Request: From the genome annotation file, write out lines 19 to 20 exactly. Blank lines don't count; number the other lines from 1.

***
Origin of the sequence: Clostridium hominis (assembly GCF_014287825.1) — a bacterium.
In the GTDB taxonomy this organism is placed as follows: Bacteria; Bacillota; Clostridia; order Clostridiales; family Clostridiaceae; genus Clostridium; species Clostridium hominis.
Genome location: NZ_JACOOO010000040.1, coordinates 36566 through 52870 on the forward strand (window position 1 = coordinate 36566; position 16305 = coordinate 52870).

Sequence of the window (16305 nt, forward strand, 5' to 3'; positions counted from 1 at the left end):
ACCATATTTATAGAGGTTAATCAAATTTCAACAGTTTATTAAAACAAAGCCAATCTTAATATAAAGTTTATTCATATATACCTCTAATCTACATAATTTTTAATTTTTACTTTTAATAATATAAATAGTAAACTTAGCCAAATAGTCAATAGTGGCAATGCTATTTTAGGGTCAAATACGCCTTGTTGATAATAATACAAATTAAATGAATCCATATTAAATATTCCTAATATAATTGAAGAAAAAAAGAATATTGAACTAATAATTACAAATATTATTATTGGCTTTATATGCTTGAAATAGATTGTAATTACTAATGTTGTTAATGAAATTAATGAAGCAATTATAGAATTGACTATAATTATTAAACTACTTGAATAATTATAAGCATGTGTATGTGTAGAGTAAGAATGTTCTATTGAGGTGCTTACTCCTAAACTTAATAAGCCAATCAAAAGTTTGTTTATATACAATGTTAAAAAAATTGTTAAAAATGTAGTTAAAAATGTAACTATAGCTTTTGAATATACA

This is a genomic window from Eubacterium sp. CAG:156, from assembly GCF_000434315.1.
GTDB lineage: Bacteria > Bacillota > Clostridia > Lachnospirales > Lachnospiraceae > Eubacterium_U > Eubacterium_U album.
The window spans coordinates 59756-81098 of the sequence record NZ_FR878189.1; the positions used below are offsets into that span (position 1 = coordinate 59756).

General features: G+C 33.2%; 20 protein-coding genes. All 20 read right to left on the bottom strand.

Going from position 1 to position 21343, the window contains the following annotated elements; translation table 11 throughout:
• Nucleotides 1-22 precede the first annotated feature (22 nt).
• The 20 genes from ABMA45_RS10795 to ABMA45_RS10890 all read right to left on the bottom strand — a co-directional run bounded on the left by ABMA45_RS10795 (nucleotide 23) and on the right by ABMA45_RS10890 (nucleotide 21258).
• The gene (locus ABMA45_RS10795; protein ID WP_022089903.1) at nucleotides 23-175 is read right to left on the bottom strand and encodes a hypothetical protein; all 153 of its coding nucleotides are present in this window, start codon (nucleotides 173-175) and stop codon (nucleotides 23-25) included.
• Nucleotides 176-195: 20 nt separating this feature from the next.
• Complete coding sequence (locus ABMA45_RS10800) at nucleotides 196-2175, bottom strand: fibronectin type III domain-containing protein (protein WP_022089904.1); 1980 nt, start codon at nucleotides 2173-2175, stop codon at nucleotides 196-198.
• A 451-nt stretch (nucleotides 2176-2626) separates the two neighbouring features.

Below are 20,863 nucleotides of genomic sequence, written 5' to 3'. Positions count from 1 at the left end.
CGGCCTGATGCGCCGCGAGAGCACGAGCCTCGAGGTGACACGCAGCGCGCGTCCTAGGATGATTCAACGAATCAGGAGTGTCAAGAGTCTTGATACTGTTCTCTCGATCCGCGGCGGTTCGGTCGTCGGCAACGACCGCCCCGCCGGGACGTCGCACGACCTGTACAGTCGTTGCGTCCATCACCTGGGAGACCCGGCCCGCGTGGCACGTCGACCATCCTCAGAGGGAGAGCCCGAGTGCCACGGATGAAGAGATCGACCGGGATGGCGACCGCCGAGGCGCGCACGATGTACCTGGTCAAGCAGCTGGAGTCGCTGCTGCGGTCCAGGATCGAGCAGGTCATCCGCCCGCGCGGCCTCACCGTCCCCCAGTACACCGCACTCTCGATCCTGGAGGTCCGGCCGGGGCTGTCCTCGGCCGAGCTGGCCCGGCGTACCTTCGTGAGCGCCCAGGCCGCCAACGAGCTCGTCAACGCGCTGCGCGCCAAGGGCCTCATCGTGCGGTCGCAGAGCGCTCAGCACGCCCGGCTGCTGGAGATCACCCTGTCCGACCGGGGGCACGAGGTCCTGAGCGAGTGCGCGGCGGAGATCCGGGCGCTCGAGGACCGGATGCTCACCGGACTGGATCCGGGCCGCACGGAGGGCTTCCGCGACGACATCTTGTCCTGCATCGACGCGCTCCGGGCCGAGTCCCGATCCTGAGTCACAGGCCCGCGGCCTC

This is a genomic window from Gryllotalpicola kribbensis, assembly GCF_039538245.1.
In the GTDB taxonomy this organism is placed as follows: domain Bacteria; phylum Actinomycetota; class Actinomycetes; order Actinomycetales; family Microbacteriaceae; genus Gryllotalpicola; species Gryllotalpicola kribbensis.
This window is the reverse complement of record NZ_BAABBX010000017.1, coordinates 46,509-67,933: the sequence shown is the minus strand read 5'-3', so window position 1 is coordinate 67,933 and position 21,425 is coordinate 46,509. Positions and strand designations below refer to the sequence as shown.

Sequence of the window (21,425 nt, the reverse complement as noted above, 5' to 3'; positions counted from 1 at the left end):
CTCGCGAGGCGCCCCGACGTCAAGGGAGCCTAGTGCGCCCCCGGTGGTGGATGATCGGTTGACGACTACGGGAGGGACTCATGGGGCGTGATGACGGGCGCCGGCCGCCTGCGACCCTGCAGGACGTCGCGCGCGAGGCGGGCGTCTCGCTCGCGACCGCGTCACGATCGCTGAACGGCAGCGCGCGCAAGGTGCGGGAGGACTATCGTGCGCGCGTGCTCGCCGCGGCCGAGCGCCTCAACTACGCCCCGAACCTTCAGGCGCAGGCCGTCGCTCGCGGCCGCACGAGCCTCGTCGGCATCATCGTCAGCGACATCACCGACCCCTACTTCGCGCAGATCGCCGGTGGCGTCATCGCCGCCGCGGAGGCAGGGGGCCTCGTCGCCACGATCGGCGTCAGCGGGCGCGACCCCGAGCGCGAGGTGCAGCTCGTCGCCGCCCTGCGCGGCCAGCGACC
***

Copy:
This is a genomic window from Gryllotalpicola kribbensis, assembly GCF_039538245.1.
In the GTDB taxonomy this organism is placed as follows: domain Bacteria; phylum Actinomycetota; class Actinomycetes; order Actinomycetales; family Microbacteriaceae; genus Gryllotalpicola; species Gryllotalpicola kribbensis.